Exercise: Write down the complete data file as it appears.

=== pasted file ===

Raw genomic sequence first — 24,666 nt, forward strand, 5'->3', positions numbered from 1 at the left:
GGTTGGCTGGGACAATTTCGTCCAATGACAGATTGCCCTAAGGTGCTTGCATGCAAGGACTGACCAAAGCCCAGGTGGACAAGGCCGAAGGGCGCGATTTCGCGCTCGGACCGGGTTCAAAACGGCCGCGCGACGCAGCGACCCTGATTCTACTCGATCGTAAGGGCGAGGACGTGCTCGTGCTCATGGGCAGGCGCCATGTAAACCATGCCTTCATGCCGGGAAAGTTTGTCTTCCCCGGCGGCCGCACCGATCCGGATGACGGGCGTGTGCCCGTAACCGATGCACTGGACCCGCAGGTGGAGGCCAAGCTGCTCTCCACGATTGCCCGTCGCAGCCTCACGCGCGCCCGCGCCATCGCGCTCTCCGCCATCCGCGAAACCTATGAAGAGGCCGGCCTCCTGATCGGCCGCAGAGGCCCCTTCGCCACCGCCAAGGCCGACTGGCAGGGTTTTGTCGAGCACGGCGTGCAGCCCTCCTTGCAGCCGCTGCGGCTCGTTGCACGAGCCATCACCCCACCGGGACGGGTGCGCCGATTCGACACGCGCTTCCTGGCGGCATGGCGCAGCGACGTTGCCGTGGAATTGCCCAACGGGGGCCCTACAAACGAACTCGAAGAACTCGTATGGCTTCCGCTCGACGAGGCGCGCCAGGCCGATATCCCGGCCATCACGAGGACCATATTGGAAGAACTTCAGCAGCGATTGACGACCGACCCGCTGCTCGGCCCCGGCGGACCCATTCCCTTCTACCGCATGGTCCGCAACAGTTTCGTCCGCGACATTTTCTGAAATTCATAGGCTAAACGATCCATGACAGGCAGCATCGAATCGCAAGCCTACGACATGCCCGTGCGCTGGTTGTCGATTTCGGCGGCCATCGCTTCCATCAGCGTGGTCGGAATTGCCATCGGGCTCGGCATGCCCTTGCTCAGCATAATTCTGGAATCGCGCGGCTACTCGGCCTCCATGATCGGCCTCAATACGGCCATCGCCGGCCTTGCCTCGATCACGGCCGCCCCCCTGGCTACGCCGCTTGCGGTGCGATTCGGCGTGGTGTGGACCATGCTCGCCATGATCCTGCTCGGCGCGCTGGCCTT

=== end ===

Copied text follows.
Raw genomic sequence first — 24,666 nt, forward strand, 5'->3', positions numbered from 1 at the left:
GGTTGGCTGGGACAATTTCGTCCAATGACAGATTGCCCTAAGGTGCTTGCATGCAAGGACTGACCAAAGCCCAGGTGGACAAGGCCGAAGGGCGCGATTTCGCGCTCGGACCGGGTTCAAAACGGCCGCGCGACGCAGCGACCCTGATTCTACTCGATCGTAAGGGCGAGGACGTGCTCGTGCTCATGGGCAGGCGCCATGTAAACCATGCCTTCATGCCGGGAAAGTTTGTCTTCCCCGGCGGCCGCACCGATCCGGATGACGGGCGTGTGCCCGTAACCGATGCACTGGACCCGCAGGTGGAGGCCAAGCTGCTCTCCACGATTGCCCGTCGCAGCCTCACGCGCGCCCGCGCCATCGCGCTCTCCGCCATCCGCGAAACCTATGAAGAGGCCGGCCTCCTGATCGGCCGCAGAGGCCCCTTCGCCACCGCCAAGGCCGACTGGCAGGGTTTTGTCGAGCACGGCGTGCAGCCCTCCTTGCAGCCGCTGCGGCTCGTTGCACGAGCCATCACCCCACCGGGACGGGTGCGCCGATTCGACACGCGCTTCCTGGCGGCATGGCGCAGCGACGTTGCCGTGGAATTGCCCAACGGGGGCCCTACAAACGAACTCGAAGAACTCGTATGGCTTCCGCTCGACGAGGCGCGCCAGGCCGATATCCCGGCCATCACGAGGACCATATTGGAAGAACTTCAGCAGCGATTGACGACCGACCCGCTGCTCGGCCCCGGCGGACCCATTCCCTTCTACCGCATGGTCCGCAACAGTTTCGTCCGCGACATTTTCTGAAATTCATAGGCTAAACGATCCATGACAGGCAGCATCGAATCGCAAGCCTACGACATGCCCGTGCGCTGGTTGTCGATTTCGGCGGCCATCGCTTCCATCAGCGTGGTCGGAATTGCCATCGGGCTCGGCATGCCCTTGCTCAGCATAATTCTGGAATCGCGCGGCTACTCGGCCTCCATGATCGGCCTCAATACGGCCATCGCCGGCCTTGCCTCGATCACGGCCGCCCCCCTGGCTACGCCGCTTGCGGTGCGATTCGGCGTGGTGTGGACCATGCTCGCCATGATCCTGCTCGGCGCGCTGGCCTT